Have you considered living in real life? Show yourself kindness by turning off all the screens and step out into the world. Go meet with friends or make some new ones by getting involved in community offerings.

Drop the Negativity

Being kind to yourself means learning how to look on the bright side. Negativity is what keeps you bogged down in despair and is the basis of our most profound depression. If you catch yourself in a spiral of negative thoughts, it’s time to challenge them. Try rewording them to strip out the negativity, replacing words as needed to put a more positive spin on the situation. It might feel a little Pollyanna at first, but you’ll be amazed at what this does for your mood.

Confront a Fear

Kindness doesn’t tolerate living in fear. If something bothers you, confronting it takes the sting out and no longer gives it power over you. Remember, whatever you fear can be fixed. If you’re unsure how to deal with the more deep-seated fears on your own, ask for help from a counselor or a medical professional. Life is too short to be hemmed in by phobias.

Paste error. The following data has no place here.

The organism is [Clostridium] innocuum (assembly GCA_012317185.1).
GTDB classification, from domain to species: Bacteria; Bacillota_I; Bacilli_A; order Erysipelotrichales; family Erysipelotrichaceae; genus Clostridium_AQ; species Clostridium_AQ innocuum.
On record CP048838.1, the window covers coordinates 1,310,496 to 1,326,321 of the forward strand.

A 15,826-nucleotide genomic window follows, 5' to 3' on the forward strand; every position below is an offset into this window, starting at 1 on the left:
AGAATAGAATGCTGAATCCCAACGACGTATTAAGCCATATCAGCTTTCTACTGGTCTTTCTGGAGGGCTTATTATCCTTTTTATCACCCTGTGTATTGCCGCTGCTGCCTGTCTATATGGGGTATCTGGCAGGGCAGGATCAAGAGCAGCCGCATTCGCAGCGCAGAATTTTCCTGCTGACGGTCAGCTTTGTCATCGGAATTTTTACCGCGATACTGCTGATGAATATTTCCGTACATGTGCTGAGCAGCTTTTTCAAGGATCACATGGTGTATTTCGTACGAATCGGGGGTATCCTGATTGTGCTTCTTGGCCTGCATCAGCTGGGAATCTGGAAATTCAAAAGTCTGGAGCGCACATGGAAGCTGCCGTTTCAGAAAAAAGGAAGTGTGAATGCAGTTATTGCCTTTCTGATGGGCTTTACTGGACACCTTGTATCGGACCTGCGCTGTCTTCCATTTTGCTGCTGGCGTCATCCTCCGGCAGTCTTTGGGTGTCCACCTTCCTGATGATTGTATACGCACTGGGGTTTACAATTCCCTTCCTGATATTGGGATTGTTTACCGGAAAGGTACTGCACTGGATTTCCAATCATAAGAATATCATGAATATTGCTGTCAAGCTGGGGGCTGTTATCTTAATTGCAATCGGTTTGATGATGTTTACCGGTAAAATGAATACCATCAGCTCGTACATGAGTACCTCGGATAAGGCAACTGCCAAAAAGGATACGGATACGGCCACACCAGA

Sleep More

In times of war, not allowing a prisoner to sleep is considered torture and is against the fundamental rights accorded to human beings. So why are you shorting yourself on sleep? Be kind to yourself by going to bed early. You really do need 7-9 hours of sleep every night. Make sure you get it.

Embrace the Weird

Why do we all try so hard to fit in? Being kind to yourself means allowing you to be you, with all your usual weirdness intact. Allow yourself the quirky eccentricities that make you not only amazingly unique, but someone other people can’t wait to get to know.

Simplify Your Life

Letting go of things that no longer give you joy is a straightforward way to show love to yourself. You need to declutter the objects which weigh you down, just as much as you need to take down the negative thoughts that plague you regularly. This is the only way to experience true peace.

Ask for Help

Kindness means you’re not going to force yourself to go it alone. There are times we all need help, whether it’s to boost our mood or to get past some difficulty. Give yourself an out by allowing yourself to seek outside assistance when you need it.

Treat Yourself Like a Friend